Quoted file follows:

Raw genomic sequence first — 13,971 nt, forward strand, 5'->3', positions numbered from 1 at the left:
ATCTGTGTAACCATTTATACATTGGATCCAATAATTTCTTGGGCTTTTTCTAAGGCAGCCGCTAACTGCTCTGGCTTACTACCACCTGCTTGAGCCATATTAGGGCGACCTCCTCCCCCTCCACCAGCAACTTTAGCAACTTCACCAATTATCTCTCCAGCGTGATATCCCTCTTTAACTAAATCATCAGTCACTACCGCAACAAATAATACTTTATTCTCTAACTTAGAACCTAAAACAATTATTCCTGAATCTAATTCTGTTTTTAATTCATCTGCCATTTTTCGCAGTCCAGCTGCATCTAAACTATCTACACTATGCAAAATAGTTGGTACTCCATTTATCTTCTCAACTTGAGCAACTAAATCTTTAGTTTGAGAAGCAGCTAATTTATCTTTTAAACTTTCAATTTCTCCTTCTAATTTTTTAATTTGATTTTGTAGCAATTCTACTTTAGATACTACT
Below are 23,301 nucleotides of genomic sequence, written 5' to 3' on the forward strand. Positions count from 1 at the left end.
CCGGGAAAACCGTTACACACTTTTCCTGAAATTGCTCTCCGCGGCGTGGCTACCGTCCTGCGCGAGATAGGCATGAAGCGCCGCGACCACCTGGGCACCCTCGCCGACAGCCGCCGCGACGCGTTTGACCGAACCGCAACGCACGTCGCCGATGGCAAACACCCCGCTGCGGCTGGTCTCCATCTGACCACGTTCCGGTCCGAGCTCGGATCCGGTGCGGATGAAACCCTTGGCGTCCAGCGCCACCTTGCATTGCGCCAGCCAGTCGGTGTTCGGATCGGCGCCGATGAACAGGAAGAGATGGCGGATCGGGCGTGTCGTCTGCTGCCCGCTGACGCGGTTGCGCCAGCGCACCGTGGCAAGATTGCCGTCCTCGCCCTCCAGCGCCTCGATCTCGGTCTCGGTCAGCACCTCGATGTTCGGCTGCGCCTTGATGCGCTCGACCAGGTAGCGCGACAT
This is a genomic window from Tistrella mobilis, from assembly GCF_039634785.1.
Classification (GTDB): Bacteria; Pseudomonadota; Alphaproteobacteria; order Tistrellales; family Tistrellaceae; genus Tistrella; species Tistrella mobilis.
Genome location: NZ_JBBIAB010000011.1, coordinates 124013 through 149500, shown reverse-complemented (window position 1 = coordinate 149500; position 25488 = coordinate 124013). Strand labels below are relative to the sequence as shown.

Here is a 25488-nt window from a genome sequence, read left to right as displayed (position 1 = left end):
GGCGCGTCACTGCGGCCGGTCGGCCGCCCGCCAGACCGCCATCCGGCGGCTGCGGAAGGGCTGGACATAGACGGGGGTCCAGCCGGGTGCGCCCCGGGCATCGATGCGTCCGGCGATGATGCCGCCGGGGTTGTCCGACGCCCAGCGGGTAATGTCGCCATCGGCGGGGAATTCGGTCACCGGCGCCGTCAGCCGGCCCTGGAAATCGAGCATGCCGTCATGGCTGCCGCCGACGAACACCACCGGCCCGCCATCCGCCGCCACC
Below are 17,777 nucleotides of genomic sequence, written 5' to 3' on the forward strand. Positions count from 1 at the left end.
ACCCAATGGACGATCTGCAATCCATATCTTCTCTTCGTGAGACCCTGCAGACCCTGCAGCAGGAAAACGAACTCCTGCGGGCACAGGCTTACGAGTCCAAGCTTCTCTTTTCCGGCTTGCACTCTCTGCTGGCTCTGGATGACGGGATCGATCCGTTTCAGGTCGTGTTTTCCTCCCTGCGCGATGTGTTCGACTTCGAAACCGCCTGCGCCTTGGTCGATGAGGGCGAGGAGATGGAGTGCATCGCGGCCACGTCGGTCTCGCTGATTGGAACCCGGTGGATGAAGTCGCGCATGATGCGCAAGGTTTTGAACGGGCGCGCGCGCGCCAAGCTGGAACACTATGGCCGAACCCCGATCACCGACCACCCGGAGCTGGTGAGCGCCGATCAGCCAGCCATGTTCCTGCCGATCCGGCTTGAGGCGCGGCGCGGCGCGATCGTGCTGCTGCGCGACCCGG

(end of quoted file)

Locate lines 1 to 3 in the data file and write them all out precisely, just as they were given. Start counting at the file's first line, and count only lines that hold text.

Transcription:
Raw genomic sequence first — 13,971 nt, forward strand, 5'->3', positions numbered from 1 at the left:
ATCTGTGTAACCATTTATACATTGGATCCAATAATTTCTTGGGCTTTTTCTAAGGCAGCCGCTAACTGCTCTGGCTTACTACCACCTGCTTGAGCCATATTAGGGCGACCTCCTCCCCCTCCACCAGCAACTTTAGCAACTTCACCAATTATCTCTCCAGCGTGATATCCCTCTTTAACTAAATCATCAGTCACTACCGCAACAAATAATACTTTATTCTCTAACTTAGAACCTAAAACAATTATTCCTGAATCTAATTCTGTTTTTAATTCATCTGCCATTTTTCGCAGTCCAGCTGCATCTAAACTATCTACACTATGCAAAATAGTTGGTACTCCATTTATCTTCTCAACTTGAGCAACTAAATCTTTAGTTTGAGAAGCAGCTAATTTATCTTTTAAACTTTCAATTTCTCCTTCTAATTTTTTAATTTGATTTTGTAGCAATTCTACTTTAGATACTACT
Below are 23,301 nucleotides of genomic sequence, written 5' to 3' on the forward strand. Positions count from 1 at the left end.